Nuclear Magnetic Resonance Facility, Material Science Building

The Department of Chemistry in the College of Science at the University of Alabama in Huntsville (UAH), part of the University of Alabam's system, has successfully acquired a new cutting-edge Nuclear Magnetic Resonance (NMR) Spectrometer. This modern facility in the Materials Science Building represents a significant stride in the College of Science's commitment to fostering advanced research and collaboration within the academic and local communities.

NMR instrumentation

NMR instrumentation

Dr. Vogler, Chair of the Department of Chemistry, explains the profound significance of the NMR Spectrometer, remarking on its pivotal role in obtaining structural information for diverse compounds. The facility can be utilized for diverse applications, ranging from unveiling new molecular structures to precisely quantifying various components within a solution. The acquisition of this advanced technology will facilitate groundbreaking research across multiple scientific disciplines.

This new NMR machine, which supersedes its predecessor by two decades, employs cutting-edge technology to enhance signal detection. This technological leap involves cooling the receiver coil to liquid nitrogen temperatures, exponentially amplifying signals. Such advancements place this facility on par with high-frequency instruments, enabling unprecedented exploration within biology and chemistry.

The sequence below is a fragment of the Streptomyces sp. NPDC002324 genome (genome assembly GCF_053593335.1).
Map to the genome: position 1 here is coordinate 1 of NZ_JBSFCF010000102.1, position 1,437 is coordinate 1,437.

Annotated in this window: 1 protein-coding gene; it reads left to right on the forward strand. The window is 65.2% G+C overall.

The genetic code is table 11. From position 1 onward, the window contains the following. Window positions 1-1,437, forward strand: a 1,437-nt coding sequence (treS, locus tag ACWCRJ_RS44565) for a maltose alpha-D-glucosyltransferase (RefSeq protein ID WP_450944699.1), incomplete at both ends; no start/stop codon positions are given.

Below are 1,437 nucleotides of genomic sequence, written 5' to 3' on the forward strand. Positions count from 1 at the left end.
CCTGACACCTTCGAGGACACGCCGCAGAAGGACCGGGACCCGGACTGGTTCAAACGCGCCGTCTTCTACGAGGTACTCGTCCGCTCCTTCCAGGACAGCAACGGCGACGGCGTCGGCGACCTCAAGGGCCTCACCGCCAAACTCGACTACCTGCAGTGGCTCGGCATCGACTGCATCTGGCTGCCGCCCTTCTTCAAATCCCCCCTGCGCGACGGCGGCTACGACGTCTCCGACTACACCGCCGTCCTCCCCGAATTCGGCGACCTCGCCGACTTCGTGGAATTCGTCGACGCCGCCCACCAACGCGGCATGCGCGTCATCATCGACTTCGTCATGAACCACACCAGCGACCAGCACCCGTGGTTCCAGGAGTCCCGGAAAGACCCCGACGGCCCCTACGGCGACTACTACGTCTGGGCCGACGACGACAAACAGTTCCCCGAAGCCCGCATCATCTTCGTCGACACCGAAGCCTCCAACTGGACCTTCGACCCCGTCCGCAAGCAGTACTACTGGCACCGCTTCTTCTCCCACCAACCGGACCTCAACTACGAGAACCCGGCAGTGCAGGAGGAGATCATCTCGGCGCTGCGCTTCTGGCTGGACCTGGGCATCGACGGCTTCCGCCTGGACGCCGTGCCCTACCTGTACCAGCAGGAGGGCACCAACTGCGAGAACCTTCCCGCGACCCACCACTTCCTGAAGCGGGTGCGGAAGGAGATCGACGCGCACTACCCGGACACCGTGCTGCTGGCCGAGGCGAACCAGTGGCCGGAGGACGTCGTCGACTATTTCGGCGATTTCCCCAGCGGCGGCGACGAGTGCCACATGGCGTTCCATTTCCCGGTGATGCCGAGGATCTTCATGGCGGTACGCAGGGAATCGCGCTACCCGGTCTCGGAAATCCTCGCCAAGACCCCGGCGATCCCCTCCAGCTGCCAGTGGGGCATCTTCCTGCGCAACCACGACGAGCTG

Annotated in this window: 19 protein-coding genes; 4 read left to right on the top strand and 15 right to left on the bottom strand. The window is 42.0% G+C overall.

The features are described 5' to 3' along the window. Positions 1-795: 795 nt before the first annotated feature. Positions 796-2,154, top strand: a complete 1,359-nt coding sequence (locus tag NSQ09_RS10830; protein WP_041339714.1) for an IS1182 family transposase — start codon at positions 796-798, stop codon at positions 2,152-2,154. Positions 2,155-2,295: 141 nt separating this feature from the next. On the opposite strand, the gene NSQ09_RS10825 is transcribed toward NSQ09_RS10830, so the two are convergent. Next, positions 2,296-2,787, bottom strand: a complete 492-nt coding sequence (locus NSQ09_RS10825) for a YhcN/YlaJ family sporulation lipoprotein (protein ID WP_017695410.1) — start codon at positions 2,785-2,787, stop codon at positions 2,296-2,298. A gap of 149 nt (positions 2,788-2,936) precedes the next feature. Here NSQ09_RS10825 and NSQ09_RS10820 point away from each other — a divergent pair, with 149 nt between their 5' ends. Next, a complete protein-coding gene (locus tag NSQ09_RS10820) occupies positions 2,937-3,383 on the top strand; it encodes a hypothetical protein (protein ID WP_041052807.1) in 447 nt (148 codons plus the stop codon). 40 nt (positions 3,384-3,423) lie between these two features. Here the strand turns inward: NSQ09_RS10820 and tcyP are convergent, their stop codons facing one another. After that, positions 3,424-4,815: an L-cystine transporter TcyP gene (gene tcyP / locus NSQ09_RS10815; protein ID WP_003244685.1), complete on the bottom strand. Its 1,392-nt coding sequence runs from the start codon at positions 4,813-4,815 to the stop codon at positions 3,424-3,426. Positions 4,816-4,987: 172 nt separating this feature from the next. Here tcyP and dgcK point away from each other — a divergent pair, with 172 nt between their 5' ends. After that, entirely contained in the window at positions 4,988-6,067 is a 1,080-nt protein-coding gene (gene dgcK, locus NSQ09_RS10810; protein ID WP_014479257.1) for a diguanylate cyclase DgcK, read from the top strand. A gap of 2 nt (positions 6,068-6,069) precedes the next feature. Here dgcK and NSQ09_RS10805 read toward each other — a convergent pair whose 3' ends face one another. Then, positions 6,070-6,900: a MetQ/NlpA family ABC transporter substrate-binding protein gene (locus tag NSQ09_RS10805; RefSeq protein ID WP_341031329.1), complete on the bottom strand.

The implications for research are significant, especially in biological sciences, where small sample sizes pose a challenge. The facility's advantages extend beyond the UAH campus, with Dr. Vogler encouraging collaboration between academia and industries seeking precise structural verification or material quantification.

Organic Chemistry professor Victor Ogungbe underscores the profound impact of the NMR facility on research endeavors. "With applications spanning diverse fields such as polymers, inorganic compounds, organic compounds, and bioorganic molecules, the enhanced capabilities of this facility hold great promise," he says. Students and researchers alike stand to benefit from expedited experimentation and advanced training, both of which are integral to career development within academia and industry.

Professor Olaf Nachtigall, whose expertise lies in inorganic chemistry, emphasizes the versatile nature of the NMR facility. Equipped with multiple probes to accommodate various research focuses, the instrument's automated features streamline experimentation processes. "The user-friendly software, a marked improvement over its predecessor, facilitates broader accessibility and promotes collaborative research efforts," he says.

As UAH's new state-of-the-art NMR instrumentation begins operations, individuals and entities interested in leveraging its capabilities are encouraged to contact Dr. Vogler at This facility's integration elevates UAH's research capabilities and is a testament to the College of Science's dedication to advancing scientific knowledge and fostering interdisciplinary collaboration.